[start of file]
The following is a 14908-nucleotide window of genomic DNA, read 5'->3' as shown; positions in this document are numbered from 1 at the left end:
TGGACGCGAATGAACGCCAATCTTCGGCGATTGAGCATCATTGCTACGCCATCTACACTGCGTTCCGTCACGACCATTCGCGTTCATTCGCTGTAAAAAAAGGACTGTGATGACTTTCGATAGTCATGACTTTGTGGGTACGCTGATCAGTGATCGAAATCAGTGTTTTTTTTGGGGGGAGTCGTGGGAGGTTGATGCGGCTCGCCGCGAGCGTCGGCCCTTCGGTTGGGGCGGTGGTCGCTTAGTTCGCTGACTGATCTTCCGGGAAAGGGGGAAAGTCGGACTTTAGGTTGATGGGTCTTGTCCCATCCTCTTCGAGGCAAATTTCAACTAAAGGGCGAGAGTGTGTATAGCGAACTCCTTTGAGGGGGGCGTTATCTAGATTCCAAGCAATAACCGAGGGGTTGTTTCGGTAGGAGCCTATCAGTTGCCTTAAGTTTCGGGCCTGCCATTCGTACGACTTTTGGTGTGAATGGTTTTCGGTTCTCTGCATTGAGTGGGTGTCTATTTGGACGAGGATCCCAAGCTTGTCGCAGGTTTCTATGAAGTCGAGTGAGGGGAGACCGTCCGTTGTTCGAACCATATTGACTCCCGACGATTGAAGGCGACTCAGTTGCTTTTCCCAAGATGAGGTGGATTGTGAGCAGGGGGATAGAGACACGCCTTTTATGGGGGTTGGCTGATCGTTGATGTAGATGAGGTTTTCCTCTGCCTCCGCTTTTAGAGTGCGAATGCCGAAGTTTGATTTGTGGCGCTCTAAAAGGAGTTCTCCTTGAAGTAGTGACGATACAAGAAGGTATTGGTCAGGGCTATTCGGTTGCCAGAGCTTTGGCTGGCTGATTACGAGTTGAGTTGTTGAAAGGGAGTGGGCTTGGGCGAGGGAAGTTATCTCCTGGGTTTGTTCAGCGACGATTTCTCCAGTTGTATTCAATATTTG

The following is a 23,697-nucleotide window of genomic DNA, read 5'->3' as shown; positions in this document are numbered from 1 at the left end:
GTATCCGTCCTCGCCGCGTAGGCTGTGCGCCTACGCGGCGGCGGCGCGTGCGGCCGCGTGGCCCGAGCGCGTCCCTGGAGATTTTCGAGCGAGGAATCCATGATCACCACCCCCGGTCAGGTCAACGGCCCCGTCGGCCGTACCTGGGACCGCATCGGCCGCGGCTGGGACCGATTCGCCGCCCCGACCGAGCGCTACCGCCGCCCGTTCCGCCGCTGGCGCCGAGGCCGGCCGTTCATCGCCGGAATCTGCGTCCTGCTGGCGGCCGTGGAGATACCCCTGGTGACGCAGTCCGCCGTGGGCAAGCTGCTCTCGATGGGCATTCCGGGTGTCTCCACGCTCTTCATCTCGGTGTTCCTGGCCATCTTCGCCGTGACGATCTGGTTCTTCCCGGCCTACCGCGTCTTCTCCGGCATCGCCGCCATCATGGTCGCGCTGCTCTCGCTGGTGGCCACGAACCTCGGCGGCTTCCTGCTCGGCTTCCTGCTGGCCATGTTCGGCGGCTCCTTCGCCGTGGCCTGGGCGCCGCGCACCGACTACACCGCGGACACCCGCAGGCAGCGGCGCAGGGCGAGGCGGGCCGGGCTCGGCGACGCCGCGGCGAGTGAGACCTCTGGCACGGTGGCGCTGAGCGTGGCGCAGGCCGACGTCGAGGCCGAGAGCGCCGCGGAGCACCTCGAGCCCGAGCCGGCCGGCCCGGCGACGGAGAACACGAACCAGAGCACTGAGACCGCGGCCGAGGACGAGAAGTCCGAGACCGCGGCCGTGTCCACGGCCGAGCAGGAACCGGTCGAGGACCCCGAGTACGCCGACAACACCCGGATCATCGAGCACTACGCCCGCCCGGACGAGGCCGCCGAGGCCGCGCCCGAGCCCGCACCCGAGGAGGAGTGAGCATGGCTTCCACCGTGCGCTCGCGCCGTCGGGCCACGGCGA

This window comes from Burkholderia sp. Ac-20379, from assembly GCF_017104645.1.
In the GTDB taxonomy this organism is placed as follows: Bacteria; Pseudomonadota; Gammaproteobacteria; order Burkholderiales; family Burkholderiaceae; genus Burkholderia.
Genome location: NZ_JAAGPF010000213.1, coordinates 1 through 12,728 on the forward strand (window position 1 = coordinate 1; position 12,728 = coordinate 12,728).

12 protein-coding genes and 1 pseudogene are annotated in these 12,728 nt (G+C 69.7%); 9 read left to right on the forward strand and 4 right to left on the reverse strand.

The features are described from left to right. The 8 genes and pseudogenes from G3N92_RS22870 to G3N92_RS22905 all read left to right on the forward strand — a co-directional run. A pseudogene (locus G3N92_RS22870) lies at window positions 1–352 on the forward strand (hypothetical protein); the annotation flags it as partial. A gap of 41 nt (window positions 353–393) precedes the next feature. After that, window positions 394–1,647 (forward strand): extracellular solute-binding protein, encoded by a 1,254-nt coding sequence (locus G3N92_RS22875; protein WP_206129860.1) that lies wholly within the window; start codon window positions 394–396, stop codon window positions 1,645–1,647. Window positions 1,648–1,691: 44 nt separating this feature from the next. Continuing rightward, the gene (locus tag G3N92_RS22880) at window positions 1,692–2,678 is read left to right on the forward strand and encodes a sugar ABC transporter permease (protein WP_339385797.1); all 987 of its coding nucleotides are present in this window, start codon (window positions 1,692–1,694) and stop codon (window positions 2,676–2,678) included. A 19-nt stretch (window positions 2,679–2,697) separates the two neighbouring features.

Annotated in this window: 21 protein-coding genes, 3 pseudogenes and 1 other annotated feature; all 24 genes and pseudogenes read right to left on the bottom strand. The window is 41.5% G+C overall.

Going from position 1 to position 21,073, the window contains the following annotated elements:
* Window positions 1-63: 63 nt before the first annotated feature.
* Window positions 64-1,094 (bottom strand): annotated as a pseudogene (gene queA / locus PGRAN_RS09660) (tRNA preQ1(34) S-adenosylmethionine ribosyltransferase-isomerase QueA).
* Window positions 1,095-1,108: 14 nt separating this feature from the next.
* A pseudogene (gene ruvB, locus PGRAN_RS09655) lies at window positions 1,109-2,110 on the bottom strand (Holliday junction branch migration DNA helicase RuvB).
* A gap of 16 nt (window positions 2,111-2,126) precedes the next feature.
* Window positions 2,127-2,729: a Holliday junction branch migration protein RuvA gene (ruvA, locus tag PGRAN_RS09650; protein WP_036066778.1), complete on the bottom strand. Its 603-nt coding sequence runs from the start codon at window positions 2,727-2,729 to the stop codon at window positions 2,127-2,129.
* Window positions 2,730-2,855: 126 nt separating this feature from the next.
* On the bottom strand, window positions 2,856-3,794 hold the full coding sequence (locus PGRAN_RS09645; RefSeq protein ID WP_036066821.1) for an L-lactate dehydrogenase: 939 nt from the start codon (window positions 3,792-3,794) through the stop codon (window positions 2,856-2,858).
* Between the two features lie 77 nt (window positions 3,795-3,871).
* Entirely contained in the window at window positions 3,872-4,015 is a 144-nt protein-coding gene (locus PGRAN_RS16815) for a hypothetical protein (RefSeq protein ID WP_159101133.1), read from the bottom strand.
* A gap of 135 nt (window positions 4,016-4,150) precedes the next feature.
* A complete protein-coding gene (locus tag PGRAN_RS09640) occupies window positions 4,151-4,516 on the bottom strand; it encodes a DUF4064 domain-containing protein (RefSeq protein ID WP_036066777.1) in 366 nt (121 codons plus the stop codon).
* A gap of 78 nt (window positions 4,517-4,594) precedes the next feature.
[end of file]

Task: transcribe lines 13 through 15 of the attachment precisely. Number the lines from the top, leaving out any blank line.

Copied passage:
* Window positions 64-1,094 (bottom strand): annotated as a pseudogene (gene queA / locus PGRAN_RS09660) (tRNA preQ1(34) S-adenosylmethionine ribosyltransferase-isomerase QueA).
* Window positions 1,095-1,108: 14 nt separating this feature from the next.
* A pseudogene (gene ruvB, locus PGRAN_RS09655) lies at window positions 1,109-2,110 on the bottom strand (Holliday junction branch migration DNA helicase RuvB).